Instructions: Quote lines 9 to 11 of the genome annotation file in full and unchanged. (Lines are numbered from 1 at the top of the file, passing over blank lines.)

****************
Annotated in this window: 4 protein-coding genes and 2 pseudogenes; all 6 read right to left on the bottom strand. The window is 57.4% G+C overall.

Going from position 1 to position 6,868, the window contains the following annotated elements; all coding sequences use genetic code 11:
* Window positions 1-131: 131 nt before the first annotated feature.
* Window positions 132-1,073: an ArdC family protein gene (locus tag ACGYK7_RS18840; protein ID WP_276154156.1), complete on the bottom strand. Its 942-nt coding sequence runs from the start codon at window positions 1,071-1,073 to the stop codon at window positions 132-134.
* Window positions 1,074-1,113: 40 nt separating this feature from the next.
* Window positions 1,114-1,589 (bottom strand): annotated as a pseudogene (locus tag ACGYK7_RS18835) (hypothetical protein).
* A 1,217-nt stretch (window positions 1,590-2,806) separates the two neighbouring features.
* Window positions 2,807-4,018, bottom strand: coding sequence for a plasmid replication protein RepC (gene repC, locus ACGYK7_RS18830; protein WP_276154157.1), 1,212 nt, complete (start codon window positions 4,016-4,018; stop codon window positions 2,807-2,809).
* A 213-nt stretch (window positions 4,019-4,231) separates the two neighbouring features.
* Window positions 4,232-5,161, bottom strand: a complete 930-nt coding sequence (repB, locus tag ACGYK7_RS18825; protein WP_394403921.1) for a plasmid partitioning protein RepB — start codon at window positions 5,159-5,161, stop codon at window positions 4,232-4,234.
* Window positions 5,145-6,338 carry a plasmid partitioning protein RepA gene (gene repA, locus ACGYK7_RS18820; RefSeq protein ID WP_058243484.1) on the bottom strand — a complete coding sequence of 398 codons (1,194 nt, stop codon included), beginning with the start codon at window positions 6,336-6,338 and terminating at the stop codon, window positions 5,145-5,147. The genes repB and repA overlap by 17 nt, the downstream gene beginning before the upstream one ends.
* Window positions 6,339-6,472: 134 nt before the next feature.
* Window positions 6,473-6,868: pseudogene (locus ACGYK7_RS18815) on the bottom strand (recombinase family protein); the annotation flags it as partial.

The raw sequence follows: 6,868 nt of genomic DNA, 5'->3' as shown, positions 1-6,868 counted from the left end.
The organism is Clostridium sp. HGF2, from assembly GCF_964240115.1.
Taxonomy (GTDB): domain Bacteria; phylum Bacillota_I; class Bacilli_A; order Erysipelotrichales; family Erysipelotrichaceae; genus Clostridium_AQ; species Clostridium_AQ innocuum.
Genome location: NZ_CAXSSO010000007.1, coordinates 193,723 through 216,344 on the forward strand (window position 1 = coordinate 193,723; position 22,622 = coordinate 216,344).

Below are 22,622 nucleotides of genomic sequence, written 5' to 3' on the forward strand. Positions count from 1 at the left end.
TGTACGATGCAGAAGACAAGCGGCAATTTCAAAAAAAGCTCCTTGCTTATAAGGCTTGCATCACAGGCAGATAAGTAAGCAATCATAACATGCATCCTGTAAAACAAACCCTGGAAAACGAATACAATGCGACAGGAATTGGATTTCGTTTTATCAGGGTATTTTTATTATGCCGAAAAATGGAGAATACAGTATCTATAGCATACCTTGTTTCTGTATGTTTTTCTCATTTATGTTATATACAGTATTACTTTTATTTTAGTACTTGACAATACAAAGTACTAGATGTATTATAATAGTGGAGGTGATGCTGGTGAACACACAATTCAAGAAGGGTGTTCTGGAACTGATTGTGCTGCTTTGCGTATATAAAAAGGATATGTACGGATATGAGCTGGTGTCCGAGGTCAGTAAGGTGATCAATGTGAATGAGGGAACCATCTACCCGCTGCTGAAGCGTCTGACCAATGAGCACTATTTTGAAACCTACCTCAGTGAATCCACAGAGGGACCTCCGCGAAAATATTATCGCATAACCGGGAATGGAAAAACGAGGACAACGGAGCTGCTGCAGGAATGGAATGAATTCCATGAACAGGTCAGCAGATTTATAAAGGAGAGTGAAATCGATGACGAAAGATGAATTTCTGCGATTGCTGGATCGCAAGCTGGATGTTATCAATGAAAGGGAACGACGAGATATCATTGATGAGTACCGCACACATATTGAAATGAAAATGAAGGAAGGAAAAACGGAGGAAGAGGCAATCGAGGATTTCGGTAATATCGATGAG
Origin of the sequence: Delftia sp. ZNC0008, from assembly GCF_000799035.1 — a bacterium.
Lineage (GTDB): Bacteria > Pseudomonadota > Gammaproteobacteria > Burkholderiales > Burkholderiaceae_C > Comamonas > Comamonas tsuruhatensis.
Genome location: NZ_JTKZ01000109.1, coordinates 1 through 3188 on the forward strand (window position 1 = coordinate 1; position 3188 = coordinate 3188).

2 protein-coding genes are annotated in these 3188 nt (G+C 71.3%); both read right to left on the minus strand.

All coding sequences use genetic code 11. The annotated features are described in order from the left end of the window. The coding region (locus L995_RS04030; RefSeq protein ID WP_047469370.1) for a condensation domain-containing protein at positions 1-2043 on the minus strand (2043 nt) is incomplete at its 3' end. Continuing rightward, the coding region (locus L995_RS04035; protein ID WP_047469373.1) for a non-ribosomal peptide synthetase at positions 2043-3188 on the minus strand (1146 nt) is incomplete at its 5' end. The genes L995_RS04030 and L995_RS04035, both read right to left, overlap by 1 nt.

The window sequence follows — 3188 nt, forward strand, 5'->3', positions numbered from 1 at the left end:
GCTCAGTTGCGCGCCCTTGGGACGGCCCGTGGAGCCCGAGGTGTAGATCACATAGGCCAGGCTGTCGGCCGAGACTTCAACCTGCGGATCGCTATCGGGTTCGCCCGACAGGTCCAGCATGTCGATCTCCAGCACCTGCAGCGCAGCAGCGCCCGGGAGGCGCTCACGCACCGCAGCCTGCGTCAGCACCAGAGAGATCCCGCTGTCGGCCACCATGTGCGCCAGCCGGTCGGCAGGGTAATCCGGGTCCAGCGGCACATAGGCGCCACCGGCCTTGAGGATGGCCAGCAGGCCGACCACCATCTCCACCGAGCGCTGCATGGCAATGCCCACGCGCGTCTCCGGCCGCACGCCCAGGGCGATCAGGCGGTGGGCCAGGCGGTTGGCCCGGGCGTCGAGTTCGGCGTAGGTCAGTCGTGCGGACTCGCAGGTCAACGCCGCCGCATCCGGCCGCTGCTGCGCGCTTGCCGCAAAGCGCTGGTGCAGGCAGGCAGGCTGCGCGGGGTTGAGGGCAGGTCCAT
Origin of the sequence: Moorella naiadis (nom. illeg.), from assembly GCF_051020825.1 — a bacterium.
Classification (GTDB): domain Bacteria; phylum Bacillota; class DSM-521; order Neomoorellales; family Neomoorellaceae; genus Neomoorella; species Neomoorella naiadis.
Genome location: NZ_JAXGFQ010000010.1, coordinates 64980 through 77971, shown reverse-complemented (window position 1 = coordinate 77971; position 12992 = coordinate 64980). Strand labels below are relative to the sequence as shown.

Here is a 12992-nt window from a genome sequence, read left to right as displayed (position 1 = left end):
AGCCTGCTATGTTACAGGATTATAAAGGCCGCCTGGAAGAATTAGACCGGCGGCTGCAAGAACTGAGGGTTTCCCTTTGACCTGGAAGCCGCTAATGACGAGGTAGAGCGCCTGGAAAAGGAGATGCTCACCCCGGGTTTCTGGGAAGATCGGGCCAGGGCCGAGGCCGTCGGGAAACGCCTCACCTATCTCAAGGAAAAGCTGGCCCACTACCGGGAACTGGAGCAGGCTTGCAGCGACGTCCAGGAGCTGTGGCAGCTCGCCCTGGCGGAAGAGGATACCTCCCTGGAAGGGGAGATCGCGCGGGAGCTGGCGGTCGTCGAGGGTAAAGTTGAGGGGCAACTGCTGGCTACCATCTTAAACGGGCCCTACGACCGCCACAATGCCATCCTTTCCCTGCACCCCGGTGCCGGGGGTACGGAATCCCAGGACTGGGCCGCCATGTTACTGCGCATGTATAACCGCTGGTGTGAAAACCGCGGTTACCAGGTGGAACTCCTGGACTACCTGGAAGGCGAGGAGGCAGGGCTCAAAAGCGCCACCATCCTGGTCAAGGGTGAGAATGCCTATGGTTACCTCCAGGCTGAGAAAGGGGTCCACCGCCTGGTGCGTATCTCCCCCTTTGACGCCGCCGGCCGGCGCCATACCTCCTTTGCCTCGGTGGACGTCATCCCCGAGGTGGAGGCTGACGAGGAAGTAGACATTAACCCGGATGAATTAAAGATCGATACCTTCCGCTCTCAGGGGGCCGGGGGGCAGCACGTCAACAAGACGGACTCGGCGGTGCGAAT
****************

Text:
* A 213-nt stretch (window positions 4,019-4,231) separates the two neighbouring features.
* Window positions 4,232-5,161, bottom strand: a complete 930-nt coding sequence (repB, locus tag ACGYK7_RS18825; protein WP_394403921.1) for a plasmid partitioning protein RepB — start codon at window positions 5,159-5,161, stop codon at window positions 4,232-4,234.
* Window positions 5,145-6,338 carry a plasmid partitioning protein RepA gene (gene repA, locus ACGYK7_RS18820; RefSeq protein ID WP_058243484.1) on the bottom strand — a complete coding sequence of 398 codons (1,194 nt, stop codon included), beginning with the start codon at window positions 6,336-6,338 and terminating at the stop codon, window positions 5,145-5,147. The genes repB and repA overlap by 17 nt, the downstream gene beginning before the upstream one ends.